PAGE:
This measurement is often called the spout reach, and can be invaluable when trying to match a faucet size to a sink.
Step 4: Underside of Faucet to Plumbing Hookup
Plumbing is so important, and it's good to get under the sink and see where the faucet lines are threaded into the counter top. With a a measuring tape, measure the space between where the bottom of the faucet is and where the water lines meet with the plumbing below. This statistic can come in handy when installing another faucet.
Step 5: Circumference of Spout
Though it may not be an obvious measurement, the circumference or thickness of a faucet spout can change the function and look of an entire sink area. Using a flexible measuring tape, note how thick your spout is.
Take into consideration any other extras that might accompany the faucet. For example, if your faucet has a matching side sprayer or soap dispenser that is installed nearby, measure those separately. Also measure the area between each, as that may make shopping for a faucet replacement much easier.
Other Things to Consider
Style of Faucet
If you are replacing or installing a new faucet, you probably will want to consider what style faucet will match your design sense.
Some of the newer models have extra height for a dramatic flair. Though these types of faucets can look amazing, it's always good to measure the distance from your sink to the bottom of any kitchen cabinets you have hanging over your sink.
Likewise, two handle faucets take up more room from side to side. If your sink or counter top area is already cramped, you may want to think about the perks of a single handle unit.
Generally speaking, the larger the faucet, the better the water pressure. When a faucet spigot has a larger area within it to allow waterflow, it can issue a very strong stream at a higher rate. The circumference of the spout will usually indicate how high the gallon per minute, or GPM rate, will be.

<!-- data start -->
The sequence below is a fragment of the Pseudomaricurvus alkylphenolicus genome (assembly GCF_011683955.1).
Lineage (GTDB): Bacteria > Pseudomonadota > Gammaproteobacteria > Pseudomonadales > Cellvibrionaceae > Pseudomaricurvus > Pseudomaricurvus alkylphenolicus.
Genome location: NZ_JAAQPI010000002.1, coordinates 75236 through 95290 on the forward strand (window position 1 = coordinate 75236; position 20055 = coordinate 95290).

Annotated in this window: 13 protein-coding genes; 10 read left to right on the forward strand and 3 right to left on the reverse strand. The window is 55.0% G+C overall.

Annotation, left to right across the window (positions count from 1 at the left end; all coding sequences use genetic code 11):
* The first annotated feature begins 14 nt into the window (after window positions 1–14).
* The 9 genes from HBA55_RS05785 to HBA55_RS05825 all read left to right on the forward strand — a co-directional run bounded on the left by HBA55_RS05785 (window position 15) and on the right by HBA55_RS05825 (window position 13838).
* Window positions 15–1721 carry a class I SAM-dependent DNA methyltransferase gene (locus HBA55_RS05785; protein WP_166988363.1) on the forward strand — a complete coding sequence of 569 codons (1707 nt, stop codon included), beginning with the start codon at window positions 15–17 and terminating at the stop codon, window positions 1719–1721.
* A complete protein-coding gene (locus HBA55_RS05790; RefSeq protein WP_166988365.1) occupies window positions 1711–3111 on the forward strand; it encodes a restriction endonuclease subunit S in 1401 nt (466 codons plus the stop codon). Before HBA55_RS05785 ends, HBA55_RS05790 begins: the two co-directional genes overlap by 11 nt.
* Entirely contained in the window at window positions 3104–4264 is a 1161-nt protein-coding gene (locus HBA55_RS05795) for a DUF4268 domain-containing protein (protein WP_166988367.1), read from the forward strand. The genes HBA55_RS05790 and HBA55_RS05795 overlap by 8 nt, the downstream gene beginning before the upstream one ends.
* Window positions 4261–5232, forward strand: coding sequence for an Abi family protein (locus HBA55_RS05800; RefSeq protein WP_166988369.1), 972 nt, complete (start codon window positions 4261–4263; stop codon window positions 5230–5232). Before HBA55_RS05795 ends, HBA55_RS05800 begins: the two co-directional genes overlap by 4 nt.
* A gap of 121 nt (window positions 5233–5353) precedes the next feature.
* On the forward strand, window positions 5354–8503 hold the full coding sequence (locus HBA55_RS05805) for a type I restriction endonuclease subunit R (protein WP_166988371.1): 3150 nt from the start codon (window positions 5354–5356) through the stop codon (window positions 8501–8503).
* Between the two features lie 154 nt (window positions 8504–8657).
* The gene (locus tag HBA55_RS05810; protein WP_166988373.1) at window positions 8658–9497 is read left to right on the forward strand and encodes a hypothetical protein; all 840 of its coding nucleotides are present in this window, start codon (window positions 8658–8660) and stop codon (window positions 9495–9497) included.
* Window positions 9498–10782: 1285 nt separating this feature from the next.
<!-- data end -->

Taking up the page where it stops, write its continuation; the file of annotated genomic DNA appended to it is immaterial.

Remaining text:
Making sure a faucet spout lines up with the sink's drain is a must. Not only will this make washing dishes and other tasks less messy, it will ensure that your sink will drain properly.
The distance between the spigot outlet and the bottom of the sink can be crucial to having a quiet, mess-free kitchen. The taller a kitchen faucet, the more distance the water stream has to cover to reach the bottom of the sink.
Ensuring that the height of the faucet is in proportion to the sink size and depth can help to avoid these kinds of problems.
Measuring a faucet correctly can make life easier when it's time to install or replace a unit. Faucets often fit into tight spaces and need to match the proportions of the sink and kitchen it serves.
To prevent more costly changes, it's much easier to get the correct-sized spigot that will fit into the space.
Depending on the style and shape of a faucet, measuring can seem kind of tricky at first. However, if you take all of your measurements accurately and in straight lines, you are sure to succeed.
Remember to keep your ruler flush with the counter top when taking horizontal measurements, if possible. When using a flexible tape measure, keep it straight up and down.
Having a second person around to make sure you are getting the correct numbers is always helpful. Overall, measuring a faucet is easy, and it's important to a kitchen renovation.